Closing in on an HIV vaccine using rare antibodies

by | Sep 20, 2022

A rare type of antibody found in some individuals could help develop an HIV vaccine to target highly diverse viral strains.
A vaccine being administered into a person's arm.

Developing an HIV vaccine has been notoriously difficult. The virus has been in human populations for over 40 years and still progress has been slow. One of the main reasons is that HIV is incredibly diverse — there are many strains circulating among humans, and the virus mutates at an extremely high rate.

Therefore, researchers are struggling to hit a highly variable, moving target. Further complicating matters is the fact that HIV attacks the immune system itself.

Kevin Saunders, first author of a new paper published in Science Translational Medicine describing a new HIV vaccine, has been studying this problem for over a decade. According to him, the immune system does have a mechanism which could target the highly diverse set of HIV strains, a type of antibody known as broadly reactive antibodies. Unfortunately, these antibodies are rare.

“The immune system naturally doesn’t make them at a high level,” explained Saunders, “because these antibodies have weird or uncommon features that make them more difficult for the immune system to make.”

The challenge then is finding the right vaccine target that stimulate this rare response in humans.

Coaxing the production of rare antibodies

As Saunders explains it, they are attempting to guide the body’s immune system in a direction it doesn’t normally want to go. Not only are these antibodies rare, but the body also tries to eliminate them because they run the risk of targeting the body’s own tissue.

To find a vaccine target that provokes the production of these antibodies, Saunders and colleagues turned to patients who have naturally mounted this response. Some patients do produce neutralizing antibodies against the envelope in which the virus exists, so the team isolated proteins from the viral envelope of the strain circulating in these patients.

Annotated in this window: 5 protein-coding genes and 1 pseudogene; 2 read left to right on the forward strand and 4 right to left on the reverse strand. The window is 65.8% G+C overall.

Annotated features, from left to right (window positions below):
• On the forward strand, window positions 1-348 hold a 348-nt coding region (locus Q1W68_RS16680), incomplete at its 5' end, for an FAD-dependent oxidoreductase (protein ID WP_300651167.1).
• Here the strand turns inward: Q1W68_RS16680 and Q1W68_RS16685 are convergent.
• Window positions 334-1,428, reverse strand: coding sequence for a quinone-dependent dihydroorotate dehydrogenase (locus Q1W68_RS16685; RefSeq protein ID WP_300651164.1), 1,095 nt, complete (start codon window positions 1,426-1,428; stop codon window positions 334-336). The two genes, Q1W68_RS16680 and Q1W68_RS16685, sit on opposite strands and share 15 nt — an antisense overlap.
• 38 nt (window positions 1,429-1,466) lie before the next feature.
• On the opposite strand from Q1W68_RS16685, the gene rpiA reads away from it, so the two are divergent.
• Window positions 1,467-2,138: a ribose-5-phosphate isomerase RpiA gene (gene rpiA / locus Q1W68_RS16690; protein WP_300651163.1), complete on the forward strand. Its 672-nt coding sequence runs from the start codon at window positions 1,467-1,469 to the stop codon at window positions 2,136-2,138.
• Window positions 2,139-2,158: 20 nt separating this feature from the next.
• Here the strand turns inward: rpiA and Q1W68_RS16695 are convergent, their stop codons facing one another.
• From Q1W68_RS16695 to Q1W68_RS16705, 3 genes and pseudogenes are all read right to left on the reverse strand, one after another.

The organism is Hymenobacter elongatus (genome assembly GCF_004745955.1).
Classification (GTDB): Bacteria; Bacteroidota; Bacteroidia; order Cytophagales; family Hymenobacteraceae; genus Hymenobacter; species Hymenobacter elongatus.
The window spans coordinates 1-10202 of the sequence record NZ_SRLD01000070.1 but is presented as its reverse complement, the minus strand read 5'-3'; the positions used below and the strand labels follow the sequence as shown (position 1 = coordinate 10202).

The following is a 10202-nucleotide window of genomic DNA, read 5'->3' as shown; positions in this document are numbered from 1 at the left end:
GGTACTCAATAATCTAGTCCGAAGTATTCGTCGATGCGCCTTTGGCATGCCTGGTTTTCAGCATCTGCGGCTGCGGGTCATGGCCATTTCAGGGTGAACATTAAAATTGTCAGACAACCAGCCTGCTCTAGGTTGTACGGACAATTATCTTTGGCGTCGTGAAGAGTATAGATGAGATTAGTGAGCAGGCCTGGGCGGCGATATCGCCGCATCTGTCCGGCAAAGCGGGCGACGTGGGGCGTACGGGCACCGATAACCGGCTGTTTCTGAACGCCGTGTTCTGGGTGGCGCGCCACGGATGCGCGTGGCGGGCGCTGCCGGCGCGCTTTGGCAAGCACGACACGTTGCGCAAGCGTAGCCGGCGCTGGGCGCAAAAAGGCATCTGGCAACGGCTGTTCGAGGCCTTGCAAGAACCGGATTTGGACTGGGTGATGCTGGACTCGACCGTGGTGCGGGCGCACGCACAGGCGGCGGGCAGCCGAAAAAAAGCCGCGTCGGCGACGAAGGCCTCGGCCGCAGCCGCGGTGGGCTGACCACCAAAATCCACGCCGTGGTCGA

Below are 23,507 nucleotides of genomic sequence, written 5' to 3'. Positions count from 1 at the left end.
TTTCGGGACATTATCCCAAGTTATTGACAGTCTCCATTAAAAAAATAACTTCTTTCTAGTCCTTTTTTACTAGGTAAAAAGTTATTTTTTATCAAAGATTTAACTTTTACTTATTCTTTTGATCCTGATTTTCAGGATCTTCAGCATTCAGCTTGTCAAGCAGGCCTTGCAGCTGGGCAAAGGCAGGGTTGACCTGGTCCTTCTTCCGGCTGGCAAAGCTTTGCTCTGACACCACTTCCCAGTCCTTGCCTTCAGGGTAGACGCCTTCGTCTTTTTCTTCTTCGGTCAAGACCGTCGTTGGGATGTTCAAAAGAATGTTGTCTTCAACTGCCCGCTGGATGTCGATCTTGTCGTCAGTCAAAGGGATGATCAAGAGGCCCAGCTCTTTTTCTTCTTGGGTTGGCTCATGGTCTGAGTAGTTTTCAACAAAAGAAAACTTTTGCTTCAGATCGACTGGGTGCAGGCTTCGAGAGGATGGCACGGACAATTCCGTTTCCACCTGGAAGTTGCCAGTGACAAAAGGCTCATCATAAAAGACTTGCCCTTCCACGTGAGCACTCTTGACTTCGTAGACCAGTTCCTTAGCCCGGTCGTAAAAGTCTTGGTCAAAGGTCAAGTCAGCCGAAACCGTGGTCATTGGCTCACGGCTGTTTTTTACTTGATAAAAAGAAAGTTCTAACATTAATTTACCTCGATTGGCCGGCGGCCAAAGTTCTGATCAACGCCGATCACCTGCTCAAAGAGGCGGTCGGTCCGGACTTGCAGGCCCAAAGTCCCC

“We can identify envelopes that react with the antibodies, and hope that if we immunize with those same envelopes, we will generate the same type of broad neutralizing antibody response,” said Saunders.

Armed with this vaccine target, the team immunized 22 rhesus macaques and saw a polyclonal antibody response, meaning the animals were generating multiple neutralizing antibodies targeting several sites on the viral envelope.

One of these was a site called CD4, which is an important finding because this site exists on many strains of HIV, and it is critical for the virus to bind to and enter cells. “If you can cover that site up with antibodies, you can block access of the receptor for that particular part of the HIV virus,” said Saunders.

Next, they measured the level of antibodies produced and grouped the animals into two groups. The animals which produced the highest levels of antibody were deemed high responders and the rest, low responders. Both groups were then given a simian HIV virus, a type of HIV that only infects primates, that has been designed to use the envelope protein from the human strain found in the vaccine.

A threshold for protection

Among the seven macaques deemed high responders, no detectable virus could be found after being infected with the simian HIV, indicating the vaccine protected them against infection.

“So not only did they generate neutralizing antibodies, but they were also protected,” said Saunders, adding that “we found that protection correlates with the amount of neutralizing antibody that they generate.”

After some mathematical modelling, Saunders believes they now have an idea of how much antibody is required for protection. This predicted protective level will now serve as a benchmark for human efficacy trials.

In the upcoming human trials the team will be watching to see if participants generate the predicted level of antibodies needed for protection and as Saunders explains they still need to broaden the specificity to other strains.

“The antibodies that we found here react great with the vaccine, they can neutralize the virus that corresponds to the vaccine, but they still need some work to become the broad neutralizing antibody that we’re ultimately trying to target.”

Reference: Kevin Saunders, et al. Stabilized HIV-1 envelope immunization induces neutralizing antibodies to the CD4bs and protects macaques against mucosal infection. Sci Transl Med (2022). doi: 10.1126/scitranslmed.abo5598

Feature image: National Cancer Institute

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